A ‘Parliamentary Committee on Kashmir’ in London was made to “fade away” after former Prime Minister Rajiv Gandhi raised concern over its formation during the April 1985 visit to New Delhi of his British counterpart, Margaret Thatcher, Hindustan Times reported.
According to report published in Hindustan Times, classified documents released by National Archives on Friday demonstrate the tenuous nature of such ‘committees’ formed by UK-based groups politically opposed to India, comprising MPs whose constituencies have many voters of Pakistan origin.
“Over decades and years, New Delhi has often lodged protests with London against activities of such ‘committees’ that adopt anti-India postures by excluding alternative perspectives; for example, on the issue of Jammu and Kashmir,” reported Hindustan Times.
The ‘committee’ objected to by Gandhi was formed following the visit to the UK of “a prominent Kashmiri from the Pakistani side of the cease-fire line”, the Foreign Office told 10 Downing Street on May 7, 1985. It “has no formal status,” the note adds.
The four MPs on the ‘committee’ were Gary Waller, Peter Thurnham, Roy Galley (all Conservative) and Barry Sheerman (Labour).
According to report the note says: “We do not know how active the Committee is likely to prove: one of four members, Mr Galley, has confided to us that he is a reluctant member who joined because of the number of Kashmiris in his constituency. We suspect the same may be true of the other members.”
An investigation revealed that the ‘committee’ was formed by Thurnham’s research assistant, “who wrote to 60 MPs on Mr Thurnham’s stationery without the latter’s permission.” When the MP discovered this, he wrote to the MPs that his assistant “had gone further than he had been authorized,” reported Hindustan Times.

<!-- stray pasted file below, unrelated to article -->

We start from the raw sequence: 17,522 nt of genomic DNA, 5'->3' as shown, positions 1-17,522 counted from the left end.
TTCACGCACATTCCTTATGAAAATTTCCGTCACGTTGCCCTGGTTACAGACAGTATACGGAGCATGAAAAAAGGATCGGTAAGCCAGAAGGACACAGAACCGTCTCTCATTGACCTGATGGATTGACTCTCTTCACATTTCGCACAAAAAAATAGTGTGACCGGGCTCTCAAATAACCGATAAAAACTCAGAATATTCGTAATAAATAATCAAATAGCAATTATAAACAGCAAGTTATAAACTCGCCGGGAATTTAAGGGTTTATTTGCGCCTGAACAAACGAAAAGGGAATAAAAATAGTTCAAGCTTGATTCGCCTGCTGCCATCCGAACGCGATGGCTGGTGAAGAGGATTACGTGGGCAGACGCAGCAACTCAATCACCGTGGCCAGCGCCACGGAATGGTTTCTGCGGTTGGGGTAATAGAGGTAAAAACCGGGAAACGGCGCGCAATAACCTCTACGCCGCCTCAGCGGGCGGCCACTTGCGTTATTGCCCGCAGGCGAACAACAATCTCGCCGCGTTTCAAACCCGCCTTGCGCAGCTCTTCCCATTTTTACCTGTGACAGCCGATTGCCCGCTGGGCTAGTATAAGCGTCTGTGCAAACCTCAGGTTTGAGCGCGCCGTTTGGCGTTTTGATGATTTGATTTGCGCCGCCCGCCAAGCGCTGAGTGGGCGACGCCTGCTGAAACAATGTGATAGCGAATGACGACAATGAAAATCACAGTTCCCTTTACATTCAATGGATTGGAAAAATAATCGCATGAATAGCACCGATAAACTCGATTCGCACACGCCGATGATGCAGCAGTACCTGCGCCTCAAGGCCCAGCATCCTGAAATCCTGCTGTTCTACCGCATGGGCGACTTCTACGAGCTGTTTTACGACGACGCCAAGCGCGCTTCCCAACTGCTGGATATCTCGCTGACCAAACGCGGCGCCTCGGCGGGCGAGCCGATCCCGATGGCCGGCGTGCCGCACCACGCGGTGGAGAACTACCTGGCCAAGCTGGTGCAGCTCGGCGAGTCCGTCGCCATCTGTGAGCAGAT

A note of May 28, 1985, says: “Mr Thurnham has said that, so far as he is concerned, the Committee no longer exists”.
The British high commission in Delhi was told to inform Gandhi’s private secretary that the ‘committee’ was the “work of an over-active research assistant rather than MP: it was never formally constituted and it can now be regarded as non-existent.”
C D Powell, Thatcher’s adviser, wrote on another note that “the less fuss made about it, the sooner the ‘committee’ is likely to fade away”, asking the Foreign Office minister to speak to MPs on the ‘committee’ and “explain to them in confidence the problems which their participation on this Committee causes”.
“While it may well not be possible to persuade them to leave it, they might come to see there would be an advantage in allowing it to become dormant,” Powell wrote.
The theme of British MPs with a large number of Pakistan-origin constituents raising issues opposed to Indian interests was most recently reiterated by Foreign Office minister in the Theresa May government, Mark Field, who criticised Labour’s policy of viewing the Jammu and Kashmir issue through the prism of human rights.
Field told London-based Indian journalists: “I’m afraid the Labour party’s current view is driven by experience, not least because they see that issue in the perspective of a significant number of people who are supporters of their party, who live now in the UK, from Pakistan administered Kashmir.”
“I think the dangerous thing particularly is to play to the gallery of small numbers of voters,” Hindustan Times quoted Field as having said.